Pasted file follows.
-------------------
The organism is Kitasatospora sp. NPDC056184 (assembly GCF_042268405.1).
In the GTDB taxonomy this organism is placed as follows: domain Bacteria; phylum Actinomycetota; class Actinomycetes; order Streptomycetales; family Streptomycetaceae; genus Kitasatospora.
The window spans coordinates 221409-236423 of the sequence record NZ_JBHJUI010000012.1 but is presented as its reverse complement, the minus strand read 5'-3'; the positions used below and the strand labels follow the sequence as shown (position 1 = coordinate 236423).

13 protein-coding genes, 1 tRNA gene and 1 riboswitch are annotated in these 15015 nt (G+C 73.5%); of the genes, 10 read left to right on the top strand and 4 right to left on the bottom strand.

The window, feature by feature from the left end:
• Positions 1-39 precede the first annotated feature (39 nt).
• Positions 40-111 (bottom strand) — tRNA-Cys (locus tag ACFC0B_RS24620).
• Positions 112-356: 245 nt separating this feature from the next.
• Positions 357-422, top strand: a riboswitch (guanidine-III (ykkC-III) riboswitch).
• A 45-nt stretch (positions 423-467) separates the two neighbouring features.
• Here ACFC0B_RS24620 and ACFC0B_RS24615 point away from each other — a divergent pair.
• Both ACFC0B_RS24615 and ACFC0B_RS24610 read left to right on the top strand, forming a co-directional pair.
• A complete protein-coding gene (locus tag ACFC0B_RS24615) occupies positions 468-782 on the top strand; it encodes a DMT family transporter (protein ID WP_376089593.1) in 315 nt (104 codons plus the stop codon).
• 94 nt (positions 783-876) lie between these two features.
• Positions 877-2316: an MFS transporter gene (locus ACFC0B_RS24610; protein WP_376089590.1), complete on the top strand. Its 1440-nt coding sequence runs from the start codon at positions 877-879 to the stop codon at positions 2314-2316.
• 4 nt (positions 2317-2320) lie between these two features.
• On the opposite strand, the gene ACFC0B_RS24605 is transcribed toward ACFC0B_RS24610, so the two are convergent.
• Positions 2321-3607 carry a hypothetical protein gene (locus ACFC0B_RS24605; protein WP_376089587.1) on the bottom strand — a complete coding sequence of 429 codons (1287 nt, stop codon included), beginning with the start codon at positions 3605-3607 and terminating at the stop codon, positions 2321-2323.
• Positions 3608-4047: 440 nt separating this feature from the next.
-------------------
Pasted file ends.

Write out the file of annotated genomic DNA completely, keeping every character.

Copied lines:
The organism is Kitasatospora sp. NPDC056184 (assembly GCF_042268405.1).
In the GTDB taxonomy this organism is placed as follows: domain Bacteria; phylum Actinomycetota; class Actinomycetes; order Streptomycetales; family Streptomycetaceae; genus Kitasatospora.
The window spans coordinates 221409-236423 of the sequence record NZ_JBHJUI010000012.1 but is presented as its reverse complement, the minus strand read 5'-3'; the positions used below and the strand labels follow the sequence as shown (position 1 = coordinate 236423).

13 protein-coding genes, 1 tRNA gene and 1 riboswitch are annotated in these 15015 nt (G+C 73.5%); of the genes, 10 read left to right on the top strand and 4 right to left on the bottom strand.

The window, feature by feature from the left end:
• Positions 1-39 precede the first annotated feature (39 nt).
• Positions 40-111 (bottom strand) — tRNA-Cys (locus tag ACFC0B_RS24620).
• Positions 112-356: 245 nt separating this feature from the next.
• Positions 357-422, top strand: a riboswitch (guanidine-III (ykkC-III) riboswitch).
• A 45-nt stretch (positions 423-467) separates the two neighbouring features.
• Here ACFC0B_RS24620 and ACFC0B_RS24615 point away from each other — a divergent pair.
• Both ACFC0B_RS24615 and ACFC0B_RS24610 read left to right on the top strand, forming a co-directional pair.
• A complete protein-coding gene (locus tag ACFC0B_RS24615) occupies positions 468-782 on the top strand; it encodes a DMT family transporter (protein ID WP_376089593.1) in 315 nt (104 codons plus the stop codon).
• 94 nt (positions 783-876) lie between these two features.
• Positions 877-2316: an MFS transporter gene (locus ACFC0B_RS24610; protein WP_376089590.1), complete on the top strand. Its 1440-nt coding sequence runs from the start codon at positions 877-879 to the stop codon at positions 2314-2316.
• 4 nt (positions 2317-2320) lie between these two features.
• On the opposite strand, the gene ACFC0B_RS24605 is transcribed toward ACFC0B_RS24610, so the two are convergent.
• Positions 2321-3607 carry a hypothetical protein gene (locus ACFC0B_RS24605; protein WP_376089587.1) on the bottom strand — a complete coding sequence of 429 codons (1287 nt, stop codon included), beginning with the start codon at positions 3605-3607 and terminating at the stop codon, positions 2321-2323.
• Positions 3608-4047: 440 nt separating this feature from the next.